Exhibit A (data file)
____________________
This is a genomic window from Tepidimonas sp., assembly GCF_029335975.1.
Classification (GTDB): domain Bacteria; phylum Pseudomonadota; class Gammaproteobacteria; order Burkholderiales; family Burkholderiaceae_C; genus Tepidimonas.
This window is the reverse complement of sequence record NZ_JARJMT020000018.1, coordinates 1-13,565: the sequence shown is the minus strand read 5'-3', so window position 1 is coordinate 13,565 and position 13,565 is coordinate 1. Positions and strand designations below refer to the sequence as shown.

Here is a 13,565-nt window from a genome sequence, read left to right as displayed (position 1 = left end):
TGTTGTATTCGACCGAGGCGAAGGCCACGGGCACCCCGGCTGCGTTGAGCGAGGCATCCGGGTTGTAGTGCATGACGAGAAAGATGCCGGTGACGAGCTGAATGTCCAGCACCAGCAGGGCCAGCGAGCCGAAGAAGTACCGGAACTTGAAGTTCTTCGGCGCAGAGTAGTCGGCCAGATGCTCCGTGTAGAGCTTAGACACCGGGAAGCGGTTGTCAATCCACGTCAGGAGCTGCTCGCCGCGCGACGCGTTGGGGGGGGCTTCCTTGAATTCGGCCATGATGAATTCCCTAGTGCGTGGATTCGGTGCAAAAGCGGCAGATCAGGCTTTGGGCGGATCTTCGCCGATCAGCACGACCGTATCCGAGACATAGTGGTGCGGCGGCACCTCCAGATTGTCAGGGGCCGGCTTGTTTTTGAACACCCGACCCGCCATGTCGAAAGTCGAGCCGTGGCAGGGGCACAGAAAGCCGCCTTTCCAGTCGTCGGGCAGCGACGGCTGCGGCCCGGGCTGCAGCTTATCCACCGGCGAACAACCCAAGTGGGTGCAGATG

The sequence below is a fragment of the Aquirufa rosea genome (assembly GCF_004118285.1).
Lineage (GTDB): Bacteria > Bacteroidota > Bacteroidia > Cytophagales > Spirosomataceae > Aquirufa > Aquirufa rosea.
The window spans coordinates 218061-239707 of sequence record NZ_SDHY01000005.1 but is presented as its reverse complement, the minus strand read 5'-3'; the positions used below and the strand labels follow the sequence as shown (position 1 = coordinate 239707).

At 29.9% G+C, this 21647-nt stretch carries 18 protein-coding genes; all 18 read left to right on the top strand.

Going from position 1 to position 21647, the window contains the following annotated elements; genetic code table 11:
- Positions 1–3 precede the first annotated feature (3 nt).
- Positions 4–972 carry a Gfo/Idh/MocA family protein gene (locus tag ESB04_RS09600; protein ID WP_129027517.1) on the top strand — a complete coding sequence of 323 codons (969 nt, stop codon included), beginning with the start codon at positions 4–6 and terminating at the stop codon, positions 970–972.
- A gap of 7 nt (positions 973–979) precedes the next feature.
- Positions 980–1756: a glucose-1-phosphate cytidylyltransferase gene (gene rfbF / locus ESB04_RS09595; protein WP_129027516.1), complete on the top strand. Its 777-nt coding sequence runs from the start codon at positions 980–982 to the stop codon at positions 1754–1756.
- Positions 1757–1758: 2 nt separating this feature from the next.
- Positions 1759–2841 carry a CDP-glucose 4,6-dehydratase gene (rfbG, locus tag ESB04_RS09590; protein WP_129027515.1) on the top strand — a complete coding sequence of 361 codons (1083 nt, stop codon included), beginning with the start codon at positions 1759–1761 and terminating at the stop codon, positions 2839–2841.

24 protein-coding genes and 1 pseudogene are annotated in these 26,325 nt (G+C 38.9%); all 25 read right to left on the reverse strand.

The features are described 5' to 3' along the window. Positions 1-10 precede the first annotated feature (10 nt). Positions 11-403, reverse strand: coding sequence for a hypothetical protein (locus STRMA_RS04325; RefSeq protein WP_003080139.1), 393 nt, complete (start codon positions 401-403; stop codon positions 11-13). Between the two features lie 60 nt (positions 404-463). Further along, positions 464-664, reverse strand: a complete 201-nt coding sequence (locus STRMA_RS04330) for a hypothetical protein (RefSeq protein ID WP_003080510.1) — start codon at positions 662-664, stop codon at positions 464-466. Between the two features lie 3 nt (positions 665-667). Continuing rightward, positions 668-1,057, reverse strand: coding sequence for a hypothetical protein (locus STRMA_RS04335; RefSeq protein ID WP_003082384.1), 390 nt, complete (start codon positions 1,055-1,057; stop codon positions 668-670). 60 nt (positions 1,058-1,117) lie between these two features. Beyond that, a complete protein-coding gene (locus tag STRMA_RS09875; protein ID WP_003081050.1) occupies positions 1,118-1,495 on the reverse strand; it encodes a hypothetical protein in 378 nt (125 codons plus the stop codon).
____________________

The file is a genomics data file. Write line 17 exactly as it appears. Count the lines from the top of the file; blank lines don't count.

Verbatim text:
24 protein-coding genes and 1 pseudogene are annotated in these 26,325 nt (G+C 38.9%); all 25 read right to left on the reverse strand.